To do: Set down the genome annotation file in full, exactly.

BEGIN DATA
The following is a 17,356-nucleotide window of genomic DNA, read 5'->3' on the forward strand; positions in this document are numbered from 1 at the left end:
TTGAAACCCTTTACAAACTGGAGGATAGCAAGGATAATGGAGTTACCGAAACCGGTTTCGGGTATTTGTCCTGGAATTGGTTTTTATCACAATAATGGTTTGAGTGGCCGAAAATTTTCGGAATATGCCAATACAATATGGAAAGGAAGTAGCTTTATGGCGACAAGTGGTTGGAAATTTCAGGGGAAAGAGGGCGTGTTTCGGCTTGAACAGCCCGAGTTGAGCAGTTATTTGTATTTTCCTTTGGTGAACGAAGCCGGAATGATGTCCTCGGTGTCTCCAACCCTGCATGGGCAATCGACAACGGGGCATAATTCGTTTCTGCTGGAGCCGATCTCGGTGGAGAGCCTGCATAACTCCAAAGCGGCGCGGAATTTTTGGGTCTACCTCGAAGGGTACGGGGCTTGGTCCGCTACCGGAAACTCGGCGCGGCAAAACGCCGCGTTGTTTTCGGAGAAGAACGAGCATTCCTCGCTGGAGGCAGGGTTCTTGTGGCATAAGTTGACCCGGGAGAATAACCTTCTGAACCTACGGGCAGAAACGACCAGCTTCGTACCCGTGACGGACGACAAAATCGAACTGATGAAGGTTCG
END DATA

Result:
The following is a 17,356-nucleotide window of genomic DNA, read 5'->3' on the forward strand; positions in this document are numbered from 1 at the left end:
TTGAAACCCTTTACAAACTGGAGGATAGCAAGGATAATGGAGTTACCGAAACCGGTTTCGGGTATTTGTCCTGGAATTGGTTTTTATCACAATAATGGTTTGAGTGGCCGAAAATTTTCGGAATATGCCAATACAATATGGAAAGGAAGTAGCTTTATGGCGACAAGTGGTTGGAAATTTCAGGGGAAAGAGGGCGTGTTTCGGCTTGAACAGCCCGAGTTGAGCAGTTATTTGTATTTTCCTTTGGTGAACGAAGCCGGAATGATGTCCTCGGTGTCTCCAACCCTGCATGGGCAATCGACAACGGGGCATAATTCGTTTCTGCTGGAGCCGATCTCGGTGGAGAGCCTGCATAACTCCAAAGCGGCGCGGAATTTTTGGGTCTACCTCGAAGGGTACGGGGCTTGGTCCGCTACCGGAAACTCGGCGCGGCAAAACGCCGCGTTGTTTTCGGAGAAGAACGAGCATTCCTCGCTGGAGGCAGGGTTCTTGTGGCATAAGTTGACCCGGGAGAATAACCTTCTGAACCTACGGGCAGAAACGACCAGCTTCGTACCCGTGACGGACGACAAAATCGAACTGATGAAGGTTCG